Please use this identifier to cite or link to this item: http://dlib.scu.ac.ir/handle/1956/11723
Title: Early Pliocene onset of modern Nordic Seas circulation related to ocean gateway changes
subject: Earth sciences;Climate science;Oceanography
Publisher: Nature Publishing Group (NPG)
Description: The globally warm climate of the early Pliocene gradually cooled from 4 million years ago, synchronous with decreasing atmospheric CO2 concentrations. In contrast, palaeoceanographic records indicate that the Nordic Seas cooled during the earliest Pliocene, before global cooling. However, a lack of knowledge regarding the precise timing of Nordic Seas cooling has limited our understanding of the governing mechanisms. Here, using marine palynology, we show that cooling in the Nordic Seas was coincident with the first trans-Arctic migration of cool-water Pacific mollusks around 4.5 million years ago, and followed by the development of a modern-like Nordic Seas surface circulation. Nordic Seas cooling precedes global cooling by 500,000 years; as such, we propose that reconfiguration of the Bering Strait and Central American Seaway triggered the development of a modern circulation in the Nordic Seas, which is essential for North Atlantic Deep Water formation and a precursor for more widespread Greenland glaciation in the late Pliocene.
publishedVersion
Journal Article
URI: http://localhost:80/handle/1956/11723
More Information: Nature Communications 2015
http://hdl.handle.net/1956/11723
1285031
10.1038/ncomms9659
Appears in Collections:Department of Earth Science

Files in This Item:
Click on the URI links for accessing contents.
Title: Early Pliocene onset of modern Nordic Seas circulation related to ocean gateway changes
subject: Earth sciences;Climate science;Oceanography
Publisher: Nature Publishing Group (NPG)
Description: The globally warm climate of the early Pliocene gradually cooled from 4 million years ago, synchronous with decreasing atmospheric CO2 concentrations. In contrast, palaeoceanographic records indicate that the Nordic Seas cooled during the earliest Pliocene, before global cooling. However, a lack of knowledge regarding the precise timing of Nordic Seas cooling has limited our understanding of the governing mechanisms. Here, using marine palynology, we show that cooling in the Nordic Seas was coincident with the first trans-Arctic migration of cool-water Pacific mollusks around 4.5 million years ago, and followed by the development of a modern-like Nordic Seas surface circulation. Nordic Seas cooling precedes global cooling by 500,000 years; as such, we propose that reconfiguration of the Bering Strait and Central American Seaway triggered the development of a modern circulation in the Nordic Seas, which is essential for North Atlantic Deep Water formation and a precursor for more widespread Greenland glaciation in the late Pliocene.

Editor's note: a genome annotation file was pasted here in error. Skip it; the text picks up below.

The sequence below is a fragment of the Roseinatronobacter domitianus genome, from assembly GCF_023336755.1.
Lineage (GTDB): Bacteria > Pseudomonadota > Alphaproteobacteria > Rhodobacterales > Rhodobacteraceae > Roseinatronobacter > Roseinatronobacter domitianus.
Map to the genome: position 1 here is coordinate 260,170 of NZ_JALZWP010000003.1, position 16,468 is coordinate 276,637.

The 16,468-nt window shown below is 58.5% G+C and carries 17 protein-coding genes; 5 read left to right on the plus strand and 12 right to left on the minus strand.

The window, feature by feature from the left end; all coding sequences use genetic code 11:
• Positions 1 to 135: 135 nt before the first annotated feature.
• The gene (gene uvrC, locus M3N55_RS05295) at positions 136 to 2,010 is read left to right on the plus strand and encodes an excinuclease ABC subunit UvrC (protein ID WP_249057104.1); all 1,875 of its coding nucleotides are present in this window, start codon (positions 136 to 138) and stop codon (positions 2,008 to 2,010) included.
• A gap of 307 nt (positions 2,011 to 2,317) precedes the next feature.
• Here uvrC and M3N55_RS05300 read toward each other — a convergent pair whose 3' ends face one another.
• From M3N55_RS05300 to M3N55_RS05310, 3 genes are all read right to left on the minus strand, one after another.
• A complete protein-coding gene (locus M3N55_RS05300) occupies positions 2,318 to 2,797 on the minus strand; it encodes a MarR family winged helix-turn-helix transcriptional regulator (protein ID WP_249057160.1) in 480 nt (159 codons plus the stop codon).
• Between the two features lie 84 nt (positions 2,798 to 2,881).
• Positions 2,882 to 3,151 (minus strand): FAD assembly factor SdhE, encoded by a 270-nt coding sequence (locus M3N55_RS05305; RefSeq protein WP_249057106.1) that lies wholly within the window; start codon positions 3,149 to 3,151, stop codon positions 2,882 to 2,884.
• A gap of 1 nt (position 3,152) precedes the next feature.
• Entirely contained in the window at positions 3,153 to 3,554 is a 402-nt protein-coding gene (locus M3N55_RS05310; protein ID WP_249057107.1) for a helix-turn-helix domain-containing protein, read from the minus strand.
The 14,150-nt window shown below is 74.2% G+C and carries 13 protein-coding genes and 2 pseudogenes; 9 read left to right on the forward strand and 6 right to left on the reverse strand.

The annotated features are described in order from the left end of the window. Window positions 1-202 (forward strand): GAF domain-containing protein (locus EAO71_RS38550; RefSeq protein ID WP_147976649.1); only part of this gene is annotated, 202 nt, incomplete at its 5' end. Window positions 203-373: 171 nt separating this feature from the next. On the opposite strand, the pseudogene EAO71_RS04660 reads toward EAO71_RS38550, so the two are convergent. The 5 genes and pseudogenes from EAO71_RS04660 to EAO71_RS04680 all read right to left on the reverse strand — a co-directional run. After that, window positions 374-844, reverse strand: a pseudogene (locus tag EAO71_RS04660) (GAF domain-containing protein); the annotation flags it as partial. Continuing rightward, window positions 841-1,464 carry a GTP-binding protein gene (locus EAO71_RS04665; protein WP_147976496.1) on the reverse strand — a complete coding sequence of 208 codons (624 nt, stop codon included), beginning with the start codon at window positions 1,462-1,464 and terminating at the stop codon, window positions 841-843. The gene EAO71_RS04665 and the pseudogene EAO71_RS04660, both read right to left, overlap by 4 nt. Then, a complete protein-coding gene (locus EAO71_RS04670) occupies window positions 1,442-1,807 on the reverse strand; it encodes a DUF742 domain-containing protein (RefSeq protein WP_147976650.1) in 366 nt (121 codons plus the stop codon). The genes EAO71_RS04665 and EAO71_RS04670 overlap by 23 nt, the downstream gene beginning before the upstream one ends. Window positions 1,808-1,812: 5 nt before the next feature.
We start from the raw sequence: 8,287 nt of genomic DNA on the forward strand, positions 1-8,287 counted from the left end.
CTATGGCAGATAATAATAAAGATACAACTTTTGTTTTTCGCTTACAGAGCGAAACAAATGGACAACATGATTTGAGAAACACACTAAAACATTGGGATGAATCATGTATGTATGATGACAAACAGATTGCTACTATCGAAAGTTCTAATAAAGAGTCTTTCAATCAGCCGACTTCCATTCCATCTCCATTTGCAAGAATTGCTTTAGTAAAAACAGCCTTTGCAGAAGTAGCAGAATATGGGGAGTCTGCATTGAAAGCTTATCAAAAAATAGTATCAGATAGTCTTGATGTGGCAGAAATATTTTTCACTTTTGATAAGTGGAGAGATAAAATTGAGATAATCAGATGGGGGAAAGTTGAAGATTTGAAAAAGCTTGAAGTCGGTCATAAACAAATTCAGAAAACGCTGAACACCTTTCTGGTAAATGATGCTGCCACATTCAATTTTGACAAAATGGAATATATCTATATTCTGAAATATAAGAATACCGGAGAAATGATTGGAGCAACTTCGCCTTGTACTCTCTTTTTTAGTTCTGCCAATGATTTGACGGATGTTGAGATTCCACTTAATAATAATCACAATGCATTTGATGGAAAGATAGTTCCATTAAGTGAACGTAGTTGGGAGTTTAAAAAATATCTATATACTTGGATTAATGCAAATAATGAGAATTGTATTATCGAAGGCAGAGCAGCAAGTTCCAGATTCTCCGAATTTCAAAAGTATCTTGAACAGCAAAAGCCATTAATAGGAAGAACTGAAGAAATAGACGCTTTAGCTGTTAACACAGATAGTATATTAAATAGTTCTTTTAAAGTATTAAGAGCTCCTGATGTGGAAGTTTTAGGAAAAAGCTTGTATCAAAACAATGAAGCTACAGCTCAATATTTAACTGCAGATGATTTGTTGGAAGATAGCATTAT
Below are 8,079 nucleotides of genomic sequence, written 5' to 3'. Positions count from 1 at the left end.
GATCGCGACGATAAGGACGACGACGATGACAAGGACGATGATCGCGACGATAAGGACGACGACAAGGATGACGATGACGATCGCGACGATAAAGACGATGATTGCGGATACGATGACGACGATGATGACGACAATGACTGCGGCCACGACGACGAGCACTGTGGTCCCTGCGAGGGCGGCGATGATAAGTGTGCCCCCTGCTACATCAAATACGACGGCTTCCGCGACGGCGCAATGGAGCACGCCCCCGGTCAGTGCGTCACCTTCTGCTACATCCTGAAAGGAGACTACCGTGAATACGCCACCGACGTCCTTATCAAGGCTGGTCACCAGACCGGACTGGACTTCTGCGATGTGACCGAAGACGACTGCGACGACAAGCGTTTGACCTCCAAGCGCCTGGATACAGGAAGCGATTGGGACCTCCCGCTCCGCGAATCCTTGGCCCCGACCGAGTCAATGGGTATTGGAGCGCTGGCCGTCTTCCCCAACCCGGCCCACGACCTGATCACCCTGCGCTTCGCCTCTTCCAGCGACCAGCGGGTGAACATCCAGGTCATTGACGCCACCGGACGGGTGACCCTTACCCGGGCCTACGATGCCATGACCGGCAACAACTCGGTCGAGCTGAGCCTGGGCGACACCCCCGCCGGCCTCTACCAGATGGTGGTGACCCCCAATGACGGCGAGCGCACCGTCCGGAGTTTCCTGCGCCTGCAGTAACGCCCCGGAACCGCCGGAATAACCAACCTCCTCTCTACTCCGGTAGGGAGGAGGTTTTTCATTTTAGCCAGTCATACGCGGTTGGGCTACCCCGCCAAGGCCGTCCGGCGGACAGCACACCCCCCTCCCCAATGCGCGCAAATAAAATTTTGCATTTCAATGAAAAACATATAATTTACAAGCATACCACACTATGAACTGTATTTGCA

publishedVersion
Journal Article
URI: http://localhost:80/handle/1956/11723
More Information: Nature Communications 2015
http://hdl.handle.net/1956/11723
1285031
10.1038/ncomms9659
Appears in Collections:Department of Earth Science

Files in This Item:
Click on the URI links for accessing contents.
Title: Early Pliocene onset of modern Nordic Seas circulation related to ocean gateway changes
subject: Earth sciences;Climate science;Oceanography
Publisher: Nature Publishing Group (NPG)
Description: The globally warm climate of the early Pliocene gradually cooled from 4 million years ago, synchronous with decreasing atmospheric CO2 concentrations. In contrast, palaeoceanographic records indicate that the Nordic Seas cooled during the earliest Pliocene, before global cooling. However, a lack of knowledge regarding the precise timing of Nordic Seas cooling has limited our understanding of the governing mechanisms. Here, using marine palynology, we show that cooling in the Nordic Seas was coincident with the first trans-Arctic migration of cool-water Pacific mollusks around 4.5 million years ago, and followed by the development of a modern-like Nordic Seas surface circulation. Nordic Seas cooling precedes global cooling by 500,000 years; as such, we propose that reconfiguration of the Bering Strait and Central American Seaway triggered the development of a modern circulation in the Nordic Seas, which is essential for North Atlantic Deep Water formation and a precursor for more widespread Greenland glaciation in the late Pliocene.
publishedVersion
Journal Article
URI: http://localhost:80/handle/1956/11723
More Information: Nature Communications 2015
http://hdl.handle.net/1956/11723
1285031
10.1038/ncomms9659
Appears in Collections:Department of Earth Science

Files in This Item:
Click on the URI links for accessing contents.